Live from Antarctica, Part 3

| Wednesday, 05 Mar. 2003

NOTE:   Society Expeditions is no longer in service, however this four-part report on Antarctic cruising contains much valuable information for those wishing to sail in the region with other cruise lines.

Click here for Part 1 Click here for Part 2

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We have had some wonderful times on our Society Expeditions Antarctica voyage aboard World Discoverer, but in these polar regions, weather is the key element in the fortunes of the ship and its passengers. Where, when and if we make a landing depends entirely on the weather, and in this respect we have not been so lucky.

So far, we have missed quite a few intended landing sites. Either the seas were too high or the intense katabatic winds peculiar to the polar regions descended, reaching gales of 75 miles per hour! Because of these conditions we had to pass on visits to Palmer Station, Petermann Island, and this morning, Henryk Arctowski, the Polish research station. As the ship approached the Polish station, the sun was shining and it was beautiful. But in the 45 minutes it took for the scout zodiac to go ashore and return, the winds picked up and became too intense and dangerous for us to land.

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Yesterday at Petermann Island, the situation was the same, except that in addition to the winds, there was snow and sleet. Backtracking through the beautiful Lemaire Channel we saw four minke whales playing close to the ship. We followed them for awhile and watched them. Retracing our path through Paradise Bay, we had hoped to land at Nikko Harbor, but by then the sleet was coming at us sideways. Yet a few hours later the sky had cleared, it was warm on deck, and the mountains and glaciers were glistening beautifully in the late-day sun. It was spectacular. This is the true Antarctic experience.

Let me backtrack again to Friday, December 13 when we landed at Danco Island. I stood in one place and watched the gentoo penguins making their way along the paths they carved into the snow, all the way up the mountain to their colony at the top. I even saw a traffic jam as six little guys marched in single file up one road, only to meet a single fellow coming down. There was an impasse. But they had a crossroads. Two animals went across and up the other road. The lone bird coming down also crossed over and continued down to the water. The rest continued their journey up the mountain. Amazing. We were told not to impinge on their penguin paths in any way, because if they were damaged, the animals would have to create new ones. Their lives are stressful enough.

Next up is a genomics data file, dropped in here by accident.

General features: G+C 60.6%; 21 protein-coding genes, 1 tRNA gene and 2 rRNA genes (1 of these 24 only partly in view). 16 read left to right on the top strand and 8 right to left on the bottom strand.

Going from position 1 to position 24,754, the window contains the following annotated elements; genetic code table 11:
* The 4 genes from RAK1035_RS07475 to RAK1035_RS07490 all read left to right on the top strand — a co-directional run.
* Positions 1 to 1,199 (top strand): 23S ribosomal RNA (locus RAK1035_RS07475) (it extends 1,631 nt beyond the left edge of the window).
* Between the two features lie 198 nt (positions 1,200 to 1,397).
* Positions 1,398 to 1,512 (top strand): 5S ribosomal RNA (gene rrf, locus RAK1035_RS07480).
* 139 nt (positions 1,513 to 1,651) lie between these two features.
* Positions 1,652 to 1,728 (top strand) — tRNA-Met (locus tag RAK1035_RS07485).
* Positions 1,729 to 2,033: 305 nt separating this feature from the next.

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The second part of our landing was a zodiac tour through the fantastic ice formations in the bay. Resting on one piece of ice were two Weddell seals and a skua, a large sea bird. Another ice formation was a shelf with two giant, eroding iceballs on top. Light refraction created an electric blue glow, as if someone had stuck a neon light bulb in between the ball and the shelf. It was breathtaking.

Later we had the disappointment of not being able to visit Palmer Station or see the penguins there. But we went on to Port Lockroy, a restored British research station and museum. It was raining hard and the wind was blowing. Going ashore was an adventure. But we were able to buy postcards and send them from the station. They will arrive eventually.

Conditions change quickly. When World Discoverer was at Port Lockroy 10 days earlier, the harbor was icebound and the passengers were able to walk down the gangway, across the pack ice and to the station! Now the water was open all the way to the shore. Next we are off to Half Moon Island, a place with a sheltered harbor and no icecaps, which are what help to create the katabatic winds.

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Half Moon Island was marvelous. On the beach, chinstrap and a few gentoo penguins ignored us and simply stood and groomed themselves. A skua stole a penguin egg from the hilltop colony. On the other side of the hill, Weddell seals lay on the beach, and across the channel was a long, huge glacier. Not far from the ship, an iceberg changed color with the sun and cloud movement. It was a rare afternoon. Back aboard the World Discoverer, we were greeted with mulled wine and Christmas cakes instead of the usual afternoon tea. Now we are leaving Antarctica, sailing past the South Shetland Islands and through English Strait, headed for the Drake Passage and eventually Cape Horn. Enjoy the views and I'll be back with another installment.

To be continued...

Click here for Part 4

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